A polynomial with integer coefficients is of the form

\(2x^4 + a_3 x^3 + a_2 x^2 + a_1 x + 1 = 0.\)

Find the number of different possible rational roots of this polynomial.

Guest May 19, 2021

#1**0 **

The possible rational roots are 1 and 1/2, so there are 2 possible rational roots.

Guest May 19, 2021

#3**+1 **

A polynomial with integer coefficients is of the form

\(2x^4 + a_3 x^3 + a_2 x^2 + a_1 x + 1 = 0.\)

Find the number of different possible rational roots of this polynomial.

I just found this HERE

The rational root test theorem says that, if rational factors of a polynomial exist, then they are always in the form of

±(factor of last coefficient) / (factor of first coefficient)

So the rational roots could be 1, -1, 0.5, -0.5 and that is it.

It can't be all of those because the product of the roots must be +0.5 so it can't have 4 rational roots

It could definitely have no real roots, so therefore no rational roots.

So could it have 1 or 2 or 3 rational roots?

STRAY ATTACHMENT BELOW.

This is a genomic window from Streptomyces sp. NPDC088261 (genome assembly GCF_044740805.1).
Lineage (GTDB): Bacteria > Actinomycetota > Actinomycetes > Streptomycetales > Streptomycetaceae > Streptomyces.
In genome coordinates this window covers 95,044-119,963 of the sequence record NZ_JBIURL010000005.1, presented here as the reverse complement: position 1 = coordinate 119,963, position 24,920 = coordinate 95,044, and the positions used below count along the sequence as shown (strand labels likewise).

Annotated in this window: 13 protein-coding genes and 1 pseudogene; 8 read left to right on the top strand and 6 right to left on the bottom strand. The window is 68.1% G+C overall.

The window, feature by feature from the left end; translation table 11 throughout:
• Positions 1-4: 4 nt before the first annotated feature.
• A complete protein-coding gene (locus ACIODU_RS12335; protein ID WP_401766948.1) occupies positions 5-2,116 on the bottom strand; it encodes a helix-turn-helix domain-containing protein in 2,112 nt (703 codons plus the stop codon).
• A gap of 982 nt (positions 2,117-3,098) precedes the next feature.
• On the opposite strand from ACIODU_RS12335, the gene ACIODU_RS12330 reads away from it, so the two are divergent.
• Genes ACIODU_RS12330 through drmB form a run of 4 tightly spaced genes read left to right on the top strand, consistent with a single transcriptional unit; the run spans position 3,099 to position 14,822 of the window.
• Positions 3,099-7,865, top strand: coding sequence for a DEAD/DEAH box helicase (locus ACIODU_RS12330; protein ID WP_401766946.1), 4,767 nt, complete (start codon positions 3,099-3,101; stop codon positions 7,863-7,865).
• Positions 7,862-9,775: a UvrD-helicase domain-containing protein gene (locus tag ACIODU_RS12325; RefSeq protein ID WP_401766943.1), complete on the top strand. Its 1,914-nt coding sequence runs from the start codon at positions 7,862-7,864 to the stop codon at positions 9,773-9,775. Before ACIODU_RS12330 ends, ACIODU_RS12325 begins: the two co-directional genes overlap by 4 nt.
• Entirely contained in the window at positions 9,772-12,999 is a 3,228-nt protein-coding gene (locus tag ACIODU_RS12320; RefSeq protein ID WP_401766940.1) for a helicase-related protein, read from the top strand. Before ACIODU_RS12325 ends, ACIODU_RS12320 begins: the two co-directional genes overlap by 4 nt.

It can have 3

2(x-1)(x+1)(x+0.5)(x-1)= 0 that works

I don't know about 1 or 2

I suspect it could have 2 but not 1, not sure though.

So it can't have 4 or more. It could have 3 or 0.

I don't think it can have 1 but I am not sure. I can probably have 2.

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I expect are theorem/s that would make this nice and easy ....

Melody May 19, 2021

#4**+2 **

Just use RRT, you get the possible roots are \(\pm \frac12, \pm 1\) so there are 4 possible rational roots.

ilovepizza547 May 19, 2021

#5**+1 **

We have the form

qx^n + ....... + ax + p

The possible rational roots = ± [ all factors of p / all factors of q ]

Here p = 1 and all the possible factors = 1

q = 2 and all possible factors = 1 , 2

So all the possible rational roors = ± 1 , ± 1/2 = 4 possible rational roots

CPhill May 19, 2021

#6**+1 **

**Sure, there is 4 possible rational roots. I said that too**

**But they cannot all be true at once.**

I went on to interpret the question to say how many integer solutions can there be in any specific values of a_n

I found that for any specific solution there cannot be 4.

There can be 0

There can be 3

Here is a different combination of 3 rational roots that work

I am not sure about 1 or 2.

**It cannot be 4**

Melody May 19, 2021